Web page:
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May 2006

MISSION: IMPOSSIBLE: III

By Wilson Morales

MISSION: IMPOSSIBLE: III

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Distributor: Paramount Pictures
Director: J.J Abrams
Producers: Tom Cruise & Paula Wagner
Screenwriters: Alex Kurtzman, Roberto Orci & J.J Abrams
Cinematographer: Dan Mindel
Composer: Michael Giacchino
Cast: Tom Cruise, Philip Seymour Hoffman, Ving Rhames, Billy Crudup, Michelle Monaghan, Jonathan Rhys Meyers, Keri Russell, Maggie Q, Simon Pegg, & Laurence Fishburne



   

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No matter what goes on in his off-screen life, but when Tom Cruise is on the big screen, he takes full command of his films, and in his latest film, “Mission: Impossible: 3”, he does so emphatically, but with better results. In you have seen the first two films, then you know that Cruise IS the movie, so why should this film be any different? It’s like watching a basketball game, where your teammates set up the plays and scores a few points, but in the end, all you care about is watching the best player go off and do his thing, like Kobe or Jordan. Here, Cruise is the attraction and in this film, he comes with more agility and more emotion. Though the plot is a bit convoluted and Hoffman doesn’t do much as the villain, there’s plenty of action and suspense that will satisfy all those that want to see Cruise in high gear and run like crazy.

Beginning with a flashback scene, Ethan Hunt (Cruise) is tied to a chair as he watches Owen Davian (Hoffman) threatening to put a bullet in his wife’s (Monaghan) head unless Hunt reveals where the “Rabbit’s foot” is located. Within seconds, Hunt’s response triggers the start of the film with the famous matchlight going off with Lalo Schifrin’s score. Going back in time, Hunt is celebrating his engagement party with doctor fiancé Julia and family when he gets a call from IMF friend Musgrave (Crudup) who informs him that one of his trainees, Lindsey Farras (Russell) has been captured and needs to be rescued. It seems that Hunt had retired from active field duty sometime back and only trains rookies, but his conscience gets the better of him, and he reluctantly goes back in the field, where he meets up with his new team, including former partner Luther Strickell (Rhames). A Brit named Declan (Meyers) and an Asian named Zhen (Q) are also assigned to the team. Once the team is assembled, there’s more at hand than rescuing another agent. When there appears to a traitor within the IMF, the team has to figure who and they also have to stop Davian from carrying out his evil deeds and at the same time keep themselves from getting killed.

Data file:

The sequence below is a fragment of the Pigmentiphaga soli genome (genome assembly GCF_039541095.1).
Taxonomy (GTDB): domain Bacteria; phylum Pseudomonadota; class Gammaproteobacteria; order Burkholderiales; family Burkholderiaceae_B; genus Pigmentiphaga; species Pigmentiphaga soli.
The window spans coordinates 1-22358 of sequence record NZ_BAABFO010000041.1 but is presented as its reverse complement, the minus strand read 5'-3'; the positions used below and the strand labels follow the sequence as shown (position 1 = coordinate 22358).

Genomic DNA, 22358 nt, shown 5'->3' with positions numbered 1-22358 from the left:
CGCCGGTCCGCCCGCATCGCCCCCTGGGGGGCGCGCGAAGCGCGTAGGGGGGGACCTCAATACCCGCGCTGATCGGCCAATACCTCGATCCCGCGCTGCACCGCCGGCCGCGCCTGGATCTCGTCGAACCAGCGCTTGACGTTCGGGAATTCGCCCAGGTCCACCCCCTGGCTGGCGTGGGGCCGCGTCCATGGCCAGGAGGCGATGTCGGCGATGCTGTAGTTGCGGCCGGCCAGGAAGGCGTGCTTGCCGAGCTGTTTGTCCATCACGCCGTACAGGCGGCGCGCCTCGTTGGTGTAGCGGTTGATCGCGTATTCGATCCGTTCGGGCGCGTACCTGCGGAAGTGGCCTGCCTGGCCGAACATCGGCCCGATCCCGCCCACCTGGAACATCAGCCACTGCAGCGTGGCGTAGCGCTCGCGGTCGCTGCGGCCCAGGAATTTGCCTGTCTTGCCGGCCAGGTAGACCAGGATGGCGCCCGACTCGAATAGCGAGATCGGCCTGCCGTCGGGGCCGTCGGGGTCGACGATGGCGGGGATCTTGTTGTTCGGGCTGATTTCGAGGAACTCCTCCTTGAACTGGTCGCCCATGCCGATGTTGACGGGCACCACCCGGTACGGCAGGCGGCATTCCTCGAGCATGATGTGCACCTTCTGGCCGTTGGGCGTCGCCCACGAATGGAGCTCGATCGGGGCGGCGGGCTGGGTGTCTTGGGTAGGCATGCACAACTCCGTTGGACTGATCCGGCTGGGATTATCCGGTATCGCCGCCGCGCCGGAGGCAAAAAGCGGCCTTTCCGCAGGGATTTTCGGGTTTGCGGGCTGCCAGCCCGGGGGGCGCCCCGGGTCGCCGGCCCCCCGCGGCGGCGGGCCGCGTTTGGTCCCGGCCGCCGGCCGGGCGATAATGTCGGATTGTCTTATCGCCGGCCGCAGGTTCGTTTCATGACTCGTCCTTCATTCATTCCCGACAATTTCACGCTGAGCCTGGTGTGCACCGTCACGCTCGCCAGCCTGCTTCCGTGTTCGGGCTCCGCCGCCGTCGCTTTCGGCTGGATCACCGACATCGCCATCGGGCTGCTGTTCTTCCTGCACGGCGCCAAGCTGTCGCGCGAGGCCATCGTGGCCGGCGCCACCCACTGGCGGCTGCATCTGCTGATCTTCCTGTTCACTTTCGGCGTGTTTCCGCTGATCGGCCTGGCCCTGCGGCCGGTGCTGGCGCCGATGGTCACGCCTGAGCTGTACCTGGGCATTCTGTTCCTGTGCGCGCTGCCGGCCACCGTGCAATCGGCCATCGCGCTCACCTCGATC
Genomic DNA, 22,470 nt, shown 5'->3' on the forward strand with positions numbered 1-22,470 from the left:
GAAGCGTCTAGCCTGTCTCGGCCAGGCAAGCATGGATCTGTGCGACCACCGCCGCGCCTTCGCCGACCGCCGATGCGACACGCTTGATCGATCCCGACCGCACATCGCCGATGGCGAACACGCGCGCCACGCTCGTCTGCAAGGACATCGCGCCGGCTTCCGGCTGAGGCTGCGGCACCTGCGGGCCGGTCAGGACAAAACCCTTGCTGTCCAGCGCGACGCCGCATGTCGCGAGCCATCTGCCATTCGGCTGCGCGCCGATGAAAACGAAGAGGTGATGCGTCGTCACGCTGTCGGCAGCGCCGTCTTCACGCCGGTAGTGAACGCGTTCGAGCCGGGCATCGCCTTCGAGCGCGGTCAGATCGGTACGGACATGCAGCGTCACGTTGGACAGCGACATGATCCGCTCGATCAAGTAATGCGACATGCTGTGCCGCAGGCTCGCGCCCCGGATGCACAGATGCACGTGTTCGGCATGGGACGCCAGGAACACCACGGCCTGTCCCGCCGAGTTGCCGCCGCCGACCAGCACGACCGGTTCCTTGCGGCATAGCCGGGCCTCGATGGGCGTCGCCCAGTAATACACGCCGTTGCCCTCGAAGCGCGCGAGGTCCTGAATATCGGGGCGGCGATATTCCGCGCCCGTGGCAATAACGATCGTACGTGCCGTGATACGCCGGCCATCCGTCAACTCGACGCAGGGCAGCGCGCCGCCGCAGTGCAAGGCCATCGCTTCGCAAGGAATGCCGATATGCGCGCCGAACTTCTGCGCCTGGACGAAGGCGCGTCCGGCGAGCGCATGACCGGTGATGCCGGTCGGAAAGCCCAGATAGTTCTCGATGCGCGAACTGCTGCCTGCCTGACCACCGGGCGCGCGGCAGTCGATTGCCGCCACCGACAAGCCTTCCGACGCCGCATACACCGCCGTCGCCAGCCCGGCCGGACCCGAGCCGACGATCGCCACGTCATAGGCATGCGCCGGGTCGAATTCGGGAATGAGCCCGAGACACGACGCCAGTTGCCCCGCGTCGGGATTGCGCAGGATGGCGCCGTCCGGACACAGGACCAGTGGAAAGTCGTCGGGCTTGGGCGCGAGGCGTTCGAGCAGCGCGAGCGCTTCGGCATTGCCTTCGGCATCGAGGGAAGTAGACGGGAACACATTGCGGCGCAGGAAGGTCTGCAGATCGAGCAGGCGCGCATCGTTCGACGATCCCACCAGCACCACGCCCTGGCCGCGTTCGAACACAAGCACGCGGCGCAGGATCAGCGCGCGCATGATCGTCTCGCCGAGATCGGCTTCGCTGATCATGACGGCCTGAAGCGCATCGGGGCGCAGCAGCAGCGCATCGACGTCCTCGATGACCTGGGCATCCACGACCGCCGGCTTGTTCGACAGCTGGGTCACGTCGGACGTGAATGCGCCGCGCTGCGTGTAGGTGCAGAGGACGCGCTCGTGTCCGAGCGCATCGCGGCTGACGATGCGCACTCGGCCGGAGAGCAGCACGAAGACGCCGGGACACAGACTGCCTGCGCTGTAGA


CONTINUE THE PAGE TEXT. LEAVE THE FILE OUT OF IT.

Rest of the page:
Director Abrams has incorporated the same feel that he has in his TV series, “Alias” into this third film of the franchise and it works for his debut. It’s engaging, kinetic, and at times emotional. Hoffman, in his first BIG role since winning the Oscar for Best Actor, is interesting to watch, but is given little to do. Unlike in “M:I:2”, where Dougray Scott as the villain was given more character development, Hoffman is resorted to making evil looks and shouting what he’s going to do. Not enough “yada, yada” for this new crowned winner. Fishburne is effective as the new boss of Cruise and he makes the camera stay on him long enough for us to forget that Cruise is the star. As for the team, outside of Rhames and a few key scenes with him and Cruise, Meyers and Q are almost non-existent. Anyone could have played their roles. They’re just “teammates” helping out. Whenever there are three writers to a film (Kurtzman, Orci & Abrams), something gets lost in the writing, and here, it’s the plot. Davian’s motive for being the villain is never clear. He’s just a figurehead we need to know is the bad guy. For comedic relief, Pegg is quite the scene stealer. It’s very clever of casting Russell in a role totally opposite of her “Felicity” role. She seemed comfortable and believable handling the action scene with Cruise. What drives the film is the action and from the moment the team goes looking for Farras to when they are in a gunfight on a bridge, it’s non-stop all the way through. For as much as Cruise runs throughout the film, it could have been called “Run Cruise Run”. From Berlin, Rome, and Shanghai, the action never ceases. As in “True Lies”, Monaghan is the girlfriend/ wife who’s clueless to her husband’s job yet gets caught in the middle of it. She displays a naïve appearance but also the girl who will stand by her man. In the end, as in the TV series, the film is about the gadgets and the action and that’s what we want to see. It’s explosive, thrilling, and totally eye-popping. This is a mission worth seeing.